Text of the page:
While the sailors and police were transferring the captured arms to the boats the word came that a large party of Rangihaeata's men was putting off in canoes to assist Rauparaha, the alarm of an attack on Taupo pa having reached the stronghold at Paua-taha-nui. McKillop and his bluejackets were quickly aboard their gunboat and pulling up towards Paua-taha-nui to meet the Maoris. There were fifty men in a war-canoe paddling down the arm, but they put about and retreated at their utmost speed. The naval boat rowed up in pursuit until the shallows at the harbour-head were reached, opening fire with the bow carronade. The Maoris were chased back into their pa with McKillop's round shot flying about them; then five or six shots were fired into the stockade on the hill where the midshipman had enjoyed his morning's reconnaissance some weeks previously.
A few hours later Wellington was astonished by the news of the Governor's well-planned coup. The chiefs were transferred to the “Calliope,” and in that frigate they were detained as prisoners of war. No charge was formulated against them, but it was undesirable that they should be at large, and the cause of peace was certainly advanced by their capture. Te Rauparaha was well treated; he was a guest rather than a prisoner. He was taken to Auckland in the frigate, and was permitted to visit his son, Tamehana te Rauparaha, at St. John's College, Selwyn's establishment at the Tamaki; he was given numerous presents, and entertained with the consideration to which his rank in the Maori nation entitled him. It was his delight to appear in a naval captain's epauletted uniform; our sketch—the best drawing of Te Rauparaha in existence—shows him attired in this costume on his visit to St. John's College in 1847. He was not permitted to return to his tribe until January, 1848, when he was landed at Otaki by H.M.S. “Inflexible.” By that time his power for strife had passed. Possibly he was a more dignified figure as a captive than in his olden home at Otaki, shorn of its ancient savage glory. In Tamehana te Rauparaha's manuscript narrative of his father's life (Grey Collection, Auckland Public Library) there is a poetic speech delivered by the old man to his son when in detention aboard the “Calliope” in Port Nicholson after Tamehana's return from the North: “Kei mea mai te tangata tenei au te noho pouri nei ia au e noho taurekareka atu nei i runga i taku kaipuke manuao nei i a ‘Karaipi’; kaore rawa aku pouri, kaore au e mohio ana e noho taurekareka ana au. Ki taku whakaaro e noho rangatira page 122 ana au, he whare rangatira i a aku korero e korero atu.” (“Let not men think that I abide in grief as I now remain in slavery aboard my warship the ‘Calliope’; no, it is not so. I know not any grief, though I so remain a prisoner. In my mind I am abiding here as a chief, and my abode is an abode of a chief.”)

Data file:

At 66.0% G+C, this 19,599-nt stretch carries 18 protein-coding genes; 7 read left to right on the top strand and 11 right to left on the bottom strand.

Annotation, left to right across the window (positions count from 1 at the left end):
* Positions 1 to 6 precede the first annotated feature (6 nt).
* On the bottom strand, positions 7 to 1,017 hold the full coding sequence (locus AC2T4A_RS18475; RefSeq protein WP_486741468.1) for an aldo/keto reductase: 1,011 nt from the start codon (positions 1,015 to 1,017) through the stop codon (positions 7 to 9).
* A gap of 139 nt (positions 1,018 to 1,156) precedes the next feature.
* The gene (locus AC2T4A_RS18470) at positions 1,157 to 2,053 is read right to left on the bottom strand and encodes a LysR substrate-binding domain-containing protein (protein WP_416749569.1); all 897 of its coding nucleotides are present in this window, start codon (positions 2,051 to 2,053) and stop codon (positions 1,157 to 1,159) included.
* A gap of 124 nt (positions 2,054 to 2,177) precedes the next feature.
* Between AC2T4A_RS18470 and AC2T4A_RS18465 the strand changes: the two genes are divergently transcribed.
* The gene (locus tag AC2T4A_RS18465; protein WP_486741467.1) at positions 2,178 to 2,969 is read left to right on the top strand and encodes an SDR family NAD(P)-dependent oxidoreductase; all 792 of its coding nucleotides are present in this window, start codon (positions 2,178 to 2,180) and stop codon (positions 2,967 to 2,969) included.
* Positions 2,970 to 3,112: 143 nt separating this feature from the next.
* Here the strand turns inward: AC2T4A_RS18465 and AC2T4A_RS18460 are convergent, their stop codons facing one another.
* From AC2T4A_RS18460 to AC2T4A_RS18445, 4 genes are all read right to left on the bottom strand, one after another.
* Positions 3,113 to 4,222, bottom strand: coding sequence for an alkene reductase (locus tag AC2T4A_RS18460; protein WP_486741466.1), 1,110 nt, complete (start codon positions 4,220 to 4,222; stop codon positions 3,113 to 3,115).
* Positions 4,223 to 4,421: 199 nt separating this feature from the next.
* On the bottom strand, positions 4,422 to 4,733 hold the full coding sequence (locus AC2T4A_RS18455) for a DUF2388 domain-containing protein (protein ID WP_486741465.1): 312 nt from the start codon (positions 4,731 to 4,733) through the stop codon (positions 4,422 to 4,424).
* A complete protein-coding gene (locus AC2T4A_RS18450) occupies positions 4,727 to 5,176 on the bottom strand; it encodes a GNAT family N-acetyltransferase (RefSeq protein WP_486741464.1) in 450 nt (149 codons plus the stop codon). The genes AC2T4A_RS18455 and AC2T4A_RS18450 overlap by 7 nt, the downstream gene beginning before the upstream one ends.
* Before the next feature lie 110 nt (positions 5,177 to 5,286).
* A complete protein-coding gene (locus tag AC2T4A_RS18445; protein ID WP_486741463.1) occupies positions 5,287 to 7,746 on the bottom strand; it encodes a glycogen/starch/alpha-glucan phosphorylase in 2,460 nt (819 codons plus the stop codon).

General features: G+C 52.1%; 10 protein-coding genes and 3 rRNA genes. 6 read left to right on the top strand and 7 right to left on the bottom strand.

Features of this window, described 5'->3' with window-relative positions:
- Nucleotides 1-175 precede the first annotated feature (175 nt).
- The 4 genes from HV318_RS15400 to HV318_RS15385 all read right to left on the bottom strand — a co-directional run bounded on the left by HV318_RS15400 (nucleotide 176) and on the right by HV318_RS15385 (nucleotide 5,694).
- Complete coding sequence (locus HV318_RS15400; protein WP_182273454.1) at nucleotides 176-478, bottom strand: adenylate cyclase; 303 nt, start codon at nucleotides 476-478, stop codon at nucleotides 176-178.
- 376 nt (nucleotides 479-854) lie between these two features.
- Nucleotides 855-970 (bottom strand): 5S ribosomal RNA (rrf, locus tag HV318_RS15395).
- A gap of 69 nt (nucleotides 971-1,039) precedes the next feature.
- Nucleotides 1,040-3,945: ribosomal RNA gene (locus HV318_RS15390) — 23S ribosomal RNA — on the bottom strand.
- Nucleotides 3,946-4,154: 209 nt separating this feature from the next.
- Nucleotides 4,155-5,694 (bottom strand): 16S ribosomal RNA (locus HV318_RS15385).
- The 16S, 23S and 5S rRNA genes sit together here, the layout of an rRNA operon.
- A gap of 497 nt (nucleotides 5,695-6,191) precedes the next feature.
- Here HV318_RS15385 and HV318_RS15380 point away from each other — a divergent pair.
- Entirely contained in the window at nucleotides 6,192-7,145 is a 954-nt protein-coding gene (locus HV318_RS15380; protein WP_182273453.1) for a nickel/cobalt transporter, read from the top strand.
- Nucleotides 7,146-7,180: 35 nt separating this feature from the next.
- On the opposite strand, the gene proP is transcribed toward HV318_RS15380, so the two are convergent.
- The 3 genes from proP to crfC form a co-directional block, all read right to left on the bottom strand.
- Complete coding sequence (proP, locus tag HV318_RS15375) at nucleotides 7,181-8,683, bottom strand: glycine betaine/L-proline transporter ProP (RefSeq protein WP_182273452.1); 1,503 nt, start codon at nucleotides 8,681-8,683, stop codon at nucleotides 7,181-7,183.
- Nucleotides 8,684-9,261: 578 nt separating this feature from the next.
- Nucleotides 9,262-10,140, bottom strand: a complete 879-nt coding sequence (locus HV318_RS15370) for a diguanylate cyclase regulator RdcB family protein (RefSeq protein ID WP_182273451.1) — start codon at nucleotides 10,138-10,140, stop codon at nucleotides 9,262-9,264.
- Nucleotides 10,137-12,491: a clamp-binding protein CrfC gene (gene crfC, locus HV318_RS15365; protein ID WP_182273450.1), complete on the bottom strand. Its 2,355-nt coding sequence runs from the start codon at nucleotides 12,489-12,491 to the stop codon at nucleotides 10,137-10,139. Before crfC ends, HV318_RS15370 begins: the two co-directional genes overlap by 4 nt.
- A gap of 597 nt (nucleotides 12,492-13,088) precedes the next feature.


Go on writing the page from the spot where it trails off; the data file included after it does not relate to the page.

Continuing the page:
Stone walls do not a prison make,
Nor iron bars a cage.
The incident of Rangihaeata's dream (moemoea) and his warning to Rauparaha, and the old chief's attack upon his wife, was related to me by the nearest surviving relative of Rangihaeata, Heni te Whiwhi (died 1921), of Otaki. She said the reason Rauparaha made a blow at Te Akau when he was informed that he was under arrest was that he instantly remembered that had it not been for her illness he would have been in a safe retreat inland. McKillop and the other Europeans imagined erroneously that Rauparaha struck at his wife because he believed she had betrayed him.
After the war a block of land on the coast at Hongoeka, near Plimmerton, was made over by Rangihaeata to some members of the Ngati-Mutunga Tribe in return for their services in carrying gunpowder from the coast to his pa at Paua-taha-nui. These Ngati-Mutunga, some of them old men, made up small casks of powder in flax-basket pikaus or back-loads, and transported them through the forests and ranges of Pukerua and along the northern shore of the bay.